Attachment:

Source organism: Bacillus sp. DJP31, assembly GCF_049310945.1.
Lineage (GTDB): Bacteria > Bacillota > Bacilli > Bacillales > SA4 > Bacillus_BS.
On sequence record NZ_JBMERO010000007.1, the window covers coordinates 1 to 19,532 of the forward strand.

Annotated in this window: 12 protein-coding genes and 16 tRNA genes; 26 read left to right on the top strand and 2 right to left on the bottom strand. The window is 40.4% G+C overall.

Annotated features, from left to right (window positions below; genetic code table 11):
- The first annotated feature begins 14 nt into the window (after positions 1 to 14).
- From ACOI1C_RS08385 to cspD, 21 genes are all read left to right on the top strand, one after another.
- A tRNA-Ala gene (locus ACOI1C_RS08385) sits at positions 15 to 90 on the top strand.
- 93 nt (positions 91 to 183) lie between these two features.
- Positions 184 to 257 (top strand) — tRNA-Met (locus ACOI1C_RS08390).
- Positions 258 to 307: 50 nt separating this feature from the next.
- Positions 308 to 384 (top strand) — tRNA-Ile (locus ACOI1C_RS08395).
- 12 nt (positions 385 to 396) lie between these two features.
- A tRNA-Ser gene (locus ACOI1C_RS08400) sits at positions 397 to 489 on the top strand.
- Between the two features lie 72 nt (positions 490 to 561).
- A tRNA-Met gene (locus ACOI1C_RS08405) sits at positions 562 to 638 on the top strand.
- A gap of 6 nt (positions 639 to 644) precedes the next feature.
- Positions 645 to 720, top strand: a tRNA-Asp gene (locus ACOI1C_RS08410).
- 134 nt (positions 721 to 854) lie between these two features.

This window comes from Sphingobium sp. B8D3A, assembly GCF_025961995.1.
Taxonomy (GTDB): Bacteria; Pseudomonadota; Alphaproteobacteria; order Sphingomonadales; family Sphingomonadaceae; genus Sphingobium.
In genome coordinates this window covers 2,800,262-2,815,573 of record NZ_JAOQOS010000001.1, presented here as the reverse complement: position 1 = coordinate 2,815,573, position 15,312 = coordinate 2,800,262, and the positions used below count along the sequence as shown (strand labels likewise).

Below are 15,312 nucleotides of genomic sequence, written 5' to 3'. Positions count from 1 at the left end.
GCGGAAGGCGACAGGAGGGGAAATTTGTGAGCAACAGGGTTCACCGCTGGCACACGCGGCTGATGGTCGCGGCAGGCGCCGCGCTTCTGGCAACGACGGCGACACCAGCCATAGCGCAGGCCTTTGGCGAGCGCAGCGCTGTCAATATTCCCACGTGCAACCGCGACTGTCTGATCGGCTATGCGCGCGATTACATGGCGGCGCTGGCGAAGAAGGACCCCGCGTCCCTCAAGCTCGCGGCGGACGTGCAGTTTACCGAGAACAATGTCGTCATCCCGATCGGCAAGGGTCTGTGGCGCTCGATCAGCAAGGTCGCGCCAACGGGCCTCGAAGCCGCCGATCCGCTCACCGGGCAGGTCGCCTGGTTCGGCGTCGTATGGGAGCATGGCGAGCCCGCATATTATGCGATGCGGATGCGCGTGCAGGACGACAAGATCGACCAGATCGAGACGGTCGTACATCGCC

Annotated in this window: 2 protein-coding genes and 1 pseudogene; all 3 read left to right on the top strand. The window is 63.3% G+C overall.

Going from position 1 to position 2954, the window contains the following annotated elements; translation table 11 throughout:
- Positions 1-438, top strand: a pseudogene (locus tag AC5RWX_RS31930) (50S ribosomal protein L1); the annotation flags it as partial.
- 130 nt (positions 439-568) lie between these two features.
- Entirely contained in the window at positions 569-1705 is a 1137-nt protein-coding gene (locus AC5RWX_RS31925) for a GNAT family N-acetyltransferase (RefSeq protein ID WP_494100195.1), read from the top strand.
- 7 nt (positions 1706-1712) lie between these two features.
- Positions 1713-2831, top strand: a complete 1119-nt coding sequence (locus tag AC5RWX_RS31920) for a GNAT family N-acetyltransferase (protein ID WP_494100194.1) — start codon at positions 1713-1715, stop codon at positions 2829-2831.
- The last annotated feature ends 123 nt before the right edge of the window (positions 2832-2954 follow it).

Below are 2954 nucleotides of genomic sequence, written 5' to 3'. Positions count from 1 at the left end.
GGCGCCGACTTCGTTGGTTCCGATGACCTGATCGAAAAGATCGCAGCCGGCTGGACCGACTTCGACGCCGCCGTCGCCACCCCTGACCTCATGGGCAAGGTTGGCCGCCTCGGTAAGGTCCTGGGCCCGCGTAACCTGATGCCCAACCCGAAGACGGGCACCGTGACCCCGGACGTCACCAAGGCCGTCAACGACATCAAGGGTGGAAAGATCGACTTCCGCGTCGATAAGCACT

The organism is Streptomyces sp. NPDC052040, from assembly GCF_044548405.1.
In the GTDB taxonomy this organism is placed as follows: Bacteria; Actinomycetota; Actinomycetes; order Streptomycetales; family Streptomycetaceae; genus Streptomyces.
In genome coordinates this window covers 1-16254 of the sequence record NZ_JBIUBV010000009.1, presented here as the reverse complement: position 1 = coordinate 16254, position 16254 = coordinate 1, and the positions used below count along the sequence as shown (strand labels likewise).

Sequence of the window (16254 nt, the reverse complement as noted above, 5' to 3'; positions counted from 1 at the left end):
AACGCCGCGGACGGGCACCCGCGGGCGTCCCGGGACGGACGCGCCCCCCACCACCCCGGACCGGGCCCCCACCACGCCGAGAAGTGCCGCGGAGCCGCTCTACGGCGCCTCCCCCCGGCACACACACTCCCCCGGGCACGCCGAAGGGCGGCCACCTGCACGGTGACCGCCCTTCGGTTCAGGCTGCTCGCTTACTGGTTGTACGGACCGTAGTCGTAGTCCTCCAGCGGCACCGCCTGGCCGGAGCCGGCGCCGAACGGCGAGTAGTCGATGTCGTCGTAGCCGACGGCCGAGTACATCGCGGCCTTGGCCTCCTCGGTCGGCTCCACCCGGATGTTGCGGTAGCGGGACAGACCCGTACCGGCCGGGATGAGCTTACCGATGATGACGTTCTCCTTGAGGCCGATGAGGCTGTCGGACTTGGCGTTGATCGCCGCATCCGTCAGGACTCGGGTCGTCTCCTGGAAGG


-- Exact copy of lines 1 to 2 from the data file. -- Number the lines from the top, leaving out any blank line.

Source organism: Bacillus sp. DJP31, assembly GCF_049310945.1.
Lineage (GTDB): Bacteria > Bacillota > Bacilli > Bacillales > SA4 > Bacillus_BS.